If you bought in $ 10,000 BioNTech (NASDAQ: BNTX) as of the October 2019 IPO, your investment would be worth well over $ 68,820 on December 16. There is one main reason for the spectacular run-up. BioNTech and its development partner, Pfizer (NYSE: PFE), successfully developed a coronavirus vaccine (BNT162b2) and received emergency use clearance from the US Food and Drug Administration on Friday, December 11.
This is the first-ever coronavirus vaccine in the US to have both late-stage efficacy data and to enter the public sphere through regulatory approval. At the moment, many investors are looking at Pfizer’s share for its consistent earnings, solid profit margins, dividend payout and long-standing status as a giant in the pharmaceutical industry. However, I think BioNTech would be better suited to growth investors looking for bigger profits. Here are two reasons why.
1. Huge Income Potential
Pfizer and BioNTech have a 50-50 partnership, in which the gross profit and expenses of the commercialization of BNT162b2 will be split equally between the two. The benefits of this arrangement will be much more apparent in BioNTech’s case than Pfizer’s as its market cap is $ 30 billion, compared to the pharmaceutical giant’s $ 228 billion. The two companies currently have more than 670 million orders of their vaccine from 13 countries and the EU and active options to deliver an additional 500 million doses.
Based on a price tag of $ 19.50 per dose, this would mean that BioNTech would have up to $ 6.5 billion in future revenue in the bag (after an even split).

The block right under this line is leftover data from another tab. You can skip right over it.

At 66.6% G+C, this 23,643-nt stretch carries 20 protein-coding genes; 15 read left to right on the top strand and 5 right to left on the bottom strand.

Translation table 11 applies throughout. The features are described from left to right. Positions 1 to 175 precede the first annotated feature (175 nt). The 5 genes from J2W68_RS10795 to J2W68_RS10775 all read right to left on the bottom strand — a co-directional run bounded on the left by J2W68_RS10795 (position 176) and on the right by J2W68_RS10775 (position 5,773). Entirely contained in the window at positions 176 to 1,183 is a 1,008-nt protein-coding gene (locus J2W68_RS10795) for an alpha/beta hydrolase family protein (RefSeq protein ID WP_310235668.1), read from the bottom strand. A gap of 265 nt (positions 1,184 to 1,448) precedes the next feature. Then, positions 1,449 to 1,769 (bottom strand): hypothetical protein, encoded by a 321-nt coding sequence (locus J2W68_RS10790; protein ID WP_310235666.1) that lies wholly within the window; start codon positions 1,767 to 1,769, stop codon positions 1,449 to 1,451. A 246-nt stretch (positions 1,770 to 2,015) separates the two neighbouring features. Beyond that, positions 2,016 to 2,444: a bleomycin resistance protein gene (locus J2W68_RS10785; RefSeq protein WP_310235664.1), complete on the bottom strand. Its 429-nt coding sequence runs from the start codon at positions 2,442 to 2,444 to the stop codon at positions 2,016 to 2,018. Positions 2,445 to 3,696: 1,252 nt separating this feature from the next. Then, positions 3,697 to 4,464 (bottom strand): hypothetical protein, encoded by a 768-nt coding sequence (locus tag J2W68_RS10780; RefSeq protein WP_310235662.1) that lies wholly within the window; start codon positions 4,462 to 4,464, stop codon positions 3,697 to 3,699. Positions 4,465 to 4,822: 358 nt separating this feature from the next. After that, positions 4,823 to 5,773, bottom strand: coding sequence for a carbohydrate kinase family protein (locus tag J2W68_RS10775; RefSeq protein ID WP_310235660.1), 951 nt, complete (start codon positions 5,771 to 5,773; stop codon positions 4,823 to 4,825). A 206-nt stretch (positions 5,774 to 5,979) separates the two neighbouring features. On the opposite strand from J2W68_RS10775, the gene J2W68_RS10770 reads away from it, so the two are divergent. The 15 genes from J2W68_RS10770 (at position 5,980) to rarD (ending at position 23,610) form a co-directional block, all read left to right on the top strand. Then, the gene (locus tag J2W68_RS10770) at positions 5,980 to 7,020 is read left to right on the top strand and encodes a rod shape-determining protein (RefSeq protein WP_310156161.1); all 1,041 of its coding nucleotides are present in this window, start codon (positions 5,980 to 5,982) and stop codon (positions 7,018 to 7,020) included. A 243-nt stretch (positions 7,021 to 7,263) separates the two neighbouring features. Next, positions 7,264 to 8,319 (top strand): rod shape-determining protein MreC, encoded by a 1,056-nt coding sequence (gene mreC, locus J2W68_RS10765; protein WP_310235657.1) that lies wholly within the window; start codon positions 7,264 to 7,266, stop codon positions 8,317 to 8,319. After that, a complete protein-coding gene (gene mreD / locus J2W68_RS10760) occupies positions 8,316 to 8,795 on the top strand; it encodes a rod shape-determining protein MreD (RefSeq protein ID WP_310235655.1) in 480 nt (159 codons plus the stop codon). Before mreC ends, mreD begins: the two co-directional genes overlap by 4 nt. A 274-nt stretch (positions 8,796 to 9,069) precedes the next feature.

In addition, the countries that have already ordered vaccines could exercise their options to purchase hundreds of millions of additional doses. Next year, Pfizer and BioNTech expect to scale their production capacity to 1.3 billion doses. Assuming they can successfully sell that many of them, it would mean that BioNTech’s stock is currently trading for only 2.4 times future sales.
Tens of billions of sales isn’t that much for Pfizer, but it’s big news for a company like BioNTech that has never launched a product.
2. A pipeline with a lot of mRNA
The success of its messenger RNA (mRNA) vaccine could serve as a proof of concept for BioNTech’s other research programs. For example, the company collaborates with Sanofi (NASDAQ: SNY) and Regeneron Pharmaceuticals (NASDAQ: REGN) to promote an mRNA intratumor therapy (BNT131) and an mRNA melanoma vaccine (BNT111), respectively. Both candidates showed therapeutic signals with favorable safety profiles at early stages.
In total, BioNTech has 11 products in its oncology pipeline going through 12 clinical trials. The vast majority of them will enter Phase 1 testing in 2021.
Even if only one of those candidates passes, it would be a huge boost for BioNTech’s stock. As of now, major biotech companies are buying out smaller companies with new FDA-approved cancer treatments for between $ 5 billion and $ 21 billion. Keep in mind that the valuation is usually for companies that have only one approved cancer drug in the pipeline.
I think BioNTech has one of the best benefits of all coronavirus vaccines for all the reasons above. It is certainly not too late to buy stock for investors with a “buy high and sell higher” mindset.